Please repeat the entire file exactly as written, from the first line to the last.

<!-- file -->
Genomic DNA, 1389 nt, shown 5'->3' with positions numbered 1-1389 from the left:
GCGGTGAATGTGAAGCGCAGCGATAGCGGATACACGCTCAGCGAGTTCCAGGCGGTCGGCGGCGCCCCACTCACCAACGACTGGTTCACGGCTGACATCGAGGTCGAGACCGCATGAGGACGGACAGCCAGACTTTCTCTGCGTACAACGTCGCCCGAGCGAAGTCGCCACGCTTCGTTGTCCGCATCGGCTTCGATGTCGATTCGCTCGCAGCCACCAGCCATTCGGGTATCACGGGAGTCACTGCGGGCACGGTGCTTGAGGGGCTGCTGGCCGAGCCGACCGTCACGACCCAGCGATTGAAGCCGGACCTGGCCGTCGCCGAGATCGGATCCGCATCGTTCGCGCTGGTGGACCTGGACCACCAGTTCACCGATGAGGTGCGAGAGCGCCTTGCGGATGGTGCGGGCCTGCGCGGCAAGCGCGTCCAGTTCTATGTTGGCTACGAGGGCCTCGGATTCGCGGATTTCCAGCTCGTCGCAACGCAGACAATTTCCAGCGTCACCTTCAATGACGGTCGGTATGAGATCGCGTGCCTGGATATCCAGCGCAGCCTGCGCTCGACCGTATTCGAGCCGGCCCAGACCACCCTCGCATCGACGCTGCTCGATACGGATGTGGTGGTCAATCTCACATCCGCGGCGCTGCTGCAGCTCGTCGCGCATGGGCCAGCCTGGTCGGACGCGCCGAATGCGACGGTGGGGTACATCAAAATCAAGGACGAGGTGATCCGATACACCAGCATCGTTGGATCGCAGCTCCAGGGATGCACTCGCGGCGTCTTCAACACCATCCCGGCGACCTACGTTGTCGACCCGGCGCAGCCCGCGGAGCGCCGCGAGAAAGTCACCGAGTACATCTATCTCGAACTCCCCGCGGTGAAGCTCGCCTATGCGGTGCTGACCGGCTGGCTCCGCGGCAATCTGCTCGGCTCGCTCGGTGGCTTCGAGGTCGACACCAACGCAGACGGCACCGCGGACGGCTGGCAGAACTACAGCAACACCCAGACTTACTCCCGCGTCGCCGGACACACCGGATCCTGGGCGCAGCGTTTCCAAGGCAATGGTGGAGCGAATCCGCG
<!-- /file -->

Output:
Genomic DNA, 1389 nt, shown 5'->3' with positions numbered 1-1389 from the left:
GCGGTGAATGTGAAGCGCAGCGATAGCGGATACACGCTCAGCGAGTTCCAGGCGGTCGGCGGCGCCCCACTCACCAACGACTGGTTCACGGCTGACATCGAGGTCGAGACCGCATGAGGACGGACAGCCAGACTTTCTCTGCGTACAACGTCGCCCGAGCGAAGTCGCCACGCTTCGTTGTCCGCATCGGCTTCGATGTCGATTCGCTCGCAGCCACCAGCCATTCGGGTATCACGGGAGTCACTGCGGGCACGGTGCTTGAGGGGCTGCTGGCCGAGCCGACCGTCACGACCCAGCGATTGAAGCCGGACCTGGCCGTCGCCGAGATCGGATCCGCATCGTTCGCGCTGGTGGACCTGGACCACCAGTTCACCGATGAGGTGCGAGAGCGCCTTGCGGATGGTGCGGGCCTGCGCGGCAAGCGCGTCCAGTTCTATGTTGGCTACGAGGGCCTCGGATTCGCGGATTTCCAGCTCGTCGCAACGCAGACAATTTCCAGCGTCACCTTCAATGACGGTCGGTATGAGATCGCGTGCCTGGATATCCAGCGCAGCCTGCGCTCGACCGTATTCGAGCCGGCCCAGACCACCCTCGCATCGACGCTGCTCGATACGGATGTGGTGGTCAATCTCACATCCGCGGCGCTGCTGCAGCTCGTCGCGCATGGGCCAGCCTGGTCGGACGCGCCGAATGCGACGGTGGGGTACATCAAAATCAAGGACGAGGTGATCCGATACACCAGCATCGTTGGATCGCAGCTCCAGGGATGCACTCGCGGCGTCTTCAACACCATCCCGGCGACCTACGTTGTCGACCCGGCGCAGCCCGCGGAGCGCCGCGAGAAAGTCACCGAGTACATCTATCTCGAACTCCCCGCGGTGAAGCTCGCCTATGCGGTGCTGACCGGCTGGCTCCGCGGCAATCTGCTCGGCTCGCTCGGTGGCTTCGAGGTCGACACCAACGCAGACGGCACCGCGGACGGCTGGCAGAACTACAGCAACACCCAGACTTACTCCCGCGTCGCCGGACACACCGGATCCTGGGCGCAGCGTTTCCAAGGCAATGGTGGAGCGAATCCGCG